Steve Harrison, Plant Area Manager at Hillier Garden Centre Newbury, is an expert in growing and caring for plants. But this year, a kindly neighbour has given him a piece of allotment and for the first time he is turning his hands to allotmenteering. In the second installment, he continues growing and sowing and tackles the unseasonably cold April weather.
No.2 Braving the Cold | April 2021
“At the allotment, there have been a lot of changes since my first blog in March. The other ‘plotters’ are all very busy, with their various preparations underway. One thing that has been quite noticeable is that there is not a new piece of material to be seen. It was enjoyable to view, from the usual teepees for climbing beans to what looks like army climbing frames for beans, to ‘get set go’ growing up. Many mounds of soil have appeared, presumably covering buried potatoes, chitted ready to grow, with the green shoots paving the way for lovely new potatoes.”
Adjusting for the Cold
“With all the cold weather we have been experiencing this April, the beans I planted last month have grown well almost too well. For the last week or so they have been sitting on the windowsill, eager to venture onto the allotment for their final home. So far they have only made it as far as the patio during the daytime and back inside during the chilly nights. At last, as the month comes to an end, they are in their final spot, watered in and starting to grow.”
Seeds vs Plants
“There has always been a balance between plants you grow from seed with your own hard work, those I now discover that you swap with other ‘plotters’ around, and ones you buy in strips, cells or pots. I find it tempting to buy the larger plants from the garden centre – after all they surround me for many hours a day! And, there is such a huge range of plants in every style and colour, all grown ready to grow on then plant out. The ranges are so more comprehensive than even a few years ago.
“So, yes, I have purchased a few additions for the plot! I’ve got some lovely red-stemmed spring onions in cells and celery, as I thought it would be quite hard to germinate from seed. Plus, I just needed them for what I had in mind at the weekend …”
Planting and Protecting
“After a very cold start to the month, a good few evenings of not too cold weather finally emerged in mid April. I headed off to the plot with a wheelbarrow full of goodies – both home-grown from seed and bought as small plants.”
A wheelbarrow full of new plants for the allotment
“I really noticed the difference in the soil in my beds when I took the polythene off I placed down to warm it up. The soil was much lighter, drier and fluffier for planting my broad beans in compared to the soil where I planting the purple sprouting broccoli last month without warming first. That had been a bit heavier and a little harder to make the holes.”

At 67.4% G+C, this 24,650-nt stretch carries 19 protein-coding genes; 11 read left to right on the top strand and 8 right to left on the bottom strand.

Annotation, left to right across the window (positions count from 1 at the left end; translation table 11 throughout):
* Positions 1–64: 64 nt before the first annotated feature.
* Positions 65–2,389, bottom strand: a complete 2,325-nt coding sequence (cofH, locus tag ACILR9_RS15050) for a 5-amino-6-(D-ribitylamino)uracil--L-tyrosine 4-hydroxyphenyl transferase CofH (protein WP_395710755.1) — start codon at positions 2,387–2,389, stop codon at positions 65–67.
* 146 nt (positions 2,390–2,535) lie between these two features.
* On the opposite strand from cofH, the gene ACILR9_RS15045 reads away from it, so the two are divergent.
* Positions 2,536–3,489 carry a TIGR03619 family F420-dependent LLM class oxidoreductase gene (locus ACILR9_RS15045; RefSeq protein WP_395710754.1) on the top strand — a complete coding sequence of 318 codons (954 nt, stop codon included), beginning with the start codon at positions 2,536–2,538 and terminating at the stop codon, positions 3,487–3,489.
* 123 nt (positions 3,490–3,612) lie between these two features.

Planting broad beans in their final position in the ground
“Having planted my broad beans, I was about to put a collar around the base of my broccoli when I noticed the experienced ‘plotter’ next to me was using fleece to cover and some bird protection instead. I changed my mind and covered my broccoli with a fleece tunnel instead, which combines the bird protection along with keeping the plants warmer for a little longer. The homemade collars will have to wait for a later date.”
A fleece tunnel offering bird protection and extra warmth to growing broccoli plants
“I also gave some love to my celery with weather protection in the form of their very own ‘greenhouse.’ In this case, a greenhouse meaning the tried and tested tradition of re-using a plastic bottle with the base discarded.”
‘Greenhouses’ for celery plants created by re-using plastic bottles
A Note on No Dig Weeding
“You may remember, that my allotment is in the ‘no-dig’ style, following the lead of my neighbour who gifted it to me. When you first start your plot, if there are a significant amount of weeds, to keep within no-dig principles you just cover the areas you want to cultivate with a layer of cardboard. Initially, this looks untidy. But, the aim is to block out the light getting to the weeds so they still grow but run out of energy fade from a dark green colour through shades of yellow to white and die. This is far more effective than digging them up and leaving parts of their roots in the ground to grow again. Also, the cardboard starts to degrade and mixes into the soil. If the weeds have not totally died by this point you just add more cardboard.
“Later on, this does lead to a greater reduction of perennial weeds that you have to cope with. You will always have some weeds that have blown in but the weeding, so I’m led to believe will be much less, and I’m all for that.”